There’s a Sphinx in Santa Barbara Thanks to Cecil B. DeMille, Wander Into THE LOST CITY Sept. 23

by Quendrith Johnson, Los Angeles Correspondent

When THE LOST CITY OF CECIL B. DEMILLE screens at The Egyptian Theatre Sept. 23, and the documentary’s full 30 years of footage finally gets a proper showing, it will be in the mythical city of its origin, Hollywood. Scroll back in time to 1923, the Great Director DeMille stands in blowing sand, turning back the hands of time to a Biblical Age when “The Ten Commandments” made for cinematic chaff. Pardon the “outdoor voice” on that florid description, but there’s something really wild about this film, not just an actual lost city of a film set near Santa Barbara.

Paul Iribe in specs, stands beside Cecil B. DeMille, 1923. (

Paul Iribe in specs, stands beside Cecil B. DeMille, 1923. (

It’s the cinephiles who made this thing, and kept pushing this celluloid ball up a hill for eons to find a distributor, in some kind of super-human film-worthy feat. In fact, remarkably, their efforts will pay off on Oct. 3 when Amazon, iTunes, and other platforms will finally stream this thing for the widest possible audience worldwide. So let’s go on this adventure with them, back in time to the 80’s. It all began in 1982, apparently.

Which leads to our clunky tagline: “In 1982 Peter Brosnan heard a story about an ancient Egyptian city buried in the California desert. For thirty years he’s been fighting to dig it up.” Peter Brosnan is no relation to the lesser-known James Bond and world famous actor, Pierce Brosnan, but Pierce should really play this guy in a biopic.There is every element of human suffering and tragedy, enduring pain, and triumph not over the Red Sea, but over the red tape of petty bureaucrats, permits, and politics in this windswept saga.

Archeologist Kholood Abdo Hintzman discusses excavation with Filmmaker Peter Brosnan. Photo by Jack McIlroy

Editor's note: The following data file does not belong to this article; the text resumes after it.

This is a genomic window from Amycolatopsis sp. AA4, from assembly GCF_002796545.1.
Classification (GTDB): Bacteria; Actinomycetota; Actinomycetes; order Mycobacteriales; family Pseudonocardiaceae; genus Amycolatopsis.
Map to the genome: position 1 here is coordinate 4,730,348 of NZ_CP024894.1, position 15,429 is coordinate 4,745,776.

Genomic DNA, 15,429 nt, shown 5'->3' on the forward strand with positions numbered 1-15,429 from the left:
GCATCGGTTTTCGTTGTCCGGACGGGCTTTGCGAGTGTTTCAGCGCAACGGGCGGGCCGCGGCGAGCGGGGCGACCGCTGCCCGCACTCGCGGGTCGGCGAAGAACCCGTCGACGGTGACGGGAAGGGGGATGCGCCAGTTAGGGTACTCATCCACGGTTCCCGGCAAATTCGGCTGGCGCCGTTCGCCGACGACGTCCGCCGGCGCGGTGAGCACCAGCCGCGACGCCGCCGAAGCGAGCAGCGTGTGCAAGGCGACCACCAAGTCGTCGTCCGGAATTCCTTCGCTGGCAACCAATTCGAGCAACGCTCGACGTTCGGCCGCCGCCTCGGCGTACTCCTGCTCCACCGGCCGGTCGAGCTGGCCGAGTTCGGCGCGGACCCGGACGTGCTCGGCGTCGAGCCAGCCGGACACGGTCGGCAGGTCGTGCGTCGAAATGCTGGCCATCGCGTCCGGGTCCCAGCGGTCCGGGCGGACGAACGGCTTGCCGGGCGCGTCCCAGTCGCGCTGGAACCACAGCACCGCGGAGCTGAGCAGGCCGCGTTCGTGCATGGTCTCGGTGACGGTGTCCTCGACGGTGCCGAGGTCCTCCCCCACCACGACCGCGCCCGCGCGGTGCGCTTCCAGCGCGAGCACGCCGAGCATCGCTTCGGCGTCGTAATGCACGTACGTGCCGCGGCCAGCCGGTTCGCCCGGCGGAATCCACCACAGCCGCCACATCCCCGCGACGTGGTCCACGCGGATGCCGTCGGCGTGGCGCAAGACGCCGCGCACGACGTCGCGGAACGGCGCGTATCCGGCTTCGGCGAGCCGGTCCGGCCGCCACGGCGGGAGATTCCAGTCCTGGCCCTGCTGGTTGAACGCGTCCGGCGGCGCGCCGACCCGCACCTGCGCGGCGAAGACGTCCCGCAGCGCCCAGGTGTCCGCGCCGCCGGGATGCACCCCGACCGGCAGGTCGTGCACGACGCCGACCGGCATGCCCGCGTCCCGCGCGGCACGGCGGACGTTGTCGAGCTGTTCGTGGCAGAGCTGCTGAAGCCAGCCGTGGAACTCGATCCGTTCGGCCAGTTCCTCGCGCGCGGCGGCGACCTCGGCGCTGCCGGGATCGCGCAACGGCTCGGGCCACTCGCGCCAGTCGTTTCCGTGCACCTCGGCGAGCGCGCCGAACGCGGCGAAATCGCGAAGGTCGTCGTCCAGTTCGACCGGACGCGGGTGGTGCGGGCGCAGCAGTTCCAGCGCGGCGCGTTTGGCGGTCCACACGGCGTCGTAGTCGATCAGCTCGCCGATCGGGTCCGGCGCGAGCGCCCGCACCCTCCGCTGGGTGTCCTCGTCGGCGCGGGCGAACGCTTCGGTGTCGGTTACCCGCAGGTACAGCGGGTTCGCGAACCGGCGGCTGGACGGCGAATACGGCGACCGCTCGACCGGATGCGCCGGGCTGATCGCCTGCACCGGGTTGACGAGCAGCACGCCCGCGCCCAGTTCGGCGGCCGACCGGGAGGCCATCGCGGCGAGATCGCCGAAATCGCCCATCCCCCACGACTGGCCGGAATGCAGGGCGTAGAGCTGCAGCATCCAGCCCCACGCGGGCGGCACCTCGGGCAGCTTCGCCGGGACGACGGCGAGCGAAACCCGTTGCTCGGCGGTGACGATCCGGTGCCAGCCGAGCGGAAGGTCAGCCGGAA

Archeologist Kholood Abdo Hintzman discusses excavation with Filmmaker Peter Brosnan. Photo by Jack McIlroy

Here’s the approximate storyline, as the film’s notes tell it. “Have you seen “The Ten Commandments” with Charlton Heston?  Did you know that in 1923 DeMille made a silent version of “The Ten Commandments?”  He shot the film in Santa Barbara County, California, about 150 miles north of Hollywood, and built a huge City of the Pharaoh set.”

The Actual DeMille Set, Faux Pharaoh's Kingdom.

The Actual DeMille Set, Faux Pharaoh’s Kingdom.

“Designed by Paul Iribe, the “father of Art Deco,” it was the largest set in motion picture history.  When filming wrapped, the city mysteriously vanished.”

If you watch clips of the original 20’s picture, you can see the vanished Sphinx after the voluminous opening credits and title cards. This is a Hollywood version of the Bible after all, so it’s framed with fancy lettering and moralizing, but when the oddly Western-looking, white-faced man-made monument appears, you know it’s show time.

In the Beginning There Was Cecil B. DeMille’s Picture



Years ago, the media hopped on this fake Egyptian relic bandwagon from time to time. In 1991, “PEOPLE” magazine published an April Fool’s dated true story on this adventure entitled “Cecil B. DeMille’s Ten Commandments Set Lay Buried for 68 Years, But Filmmaker Says He Can Dig It.” By 2015, The Guardian UK backdates the story to 30-year old Peter in 1982 taking on his mission to unearth 300 tons of statuary, including 21 chariots delivered by train, plus Ramses look-alike’s  to be liberated from a sandy grave. Each print outlet describes “the unmoving dunes” as a major tip-off to the fact that they were essentially Hollywood landfills, artificial berms, that is.

Iribe Made Many a Sphinx.

Last year, Brosnan spelled it out for the “Santa Barbara Independent” newspaper as such: “It began as archaeology. When Bruce Cardozo, Richard Eberhardt, and I “discovered” the set in 1983, we realized that the tools and disciplines of archaeology would be vital to saving not just buried statues, but a record of the lives of the people who worked on the set. One of our first moves was to contact the archaeologists, including Dr. Brian Fagan (UCSB), Dr. Paul Chace (California Society of Archaeology), Dr. Ray Brandis (University of San Diego). and Dr. Robert Hoover (Cal Poly SLO), who were all early supporters of our efforts.”

Every major broadcaster through the years aired the story too. But not all gave credit where credit is due. Consider Brian Williams of NBC, here he is talking about the dig site without mentioning THE LOST CITY OF CECIL B. DEMILLE once.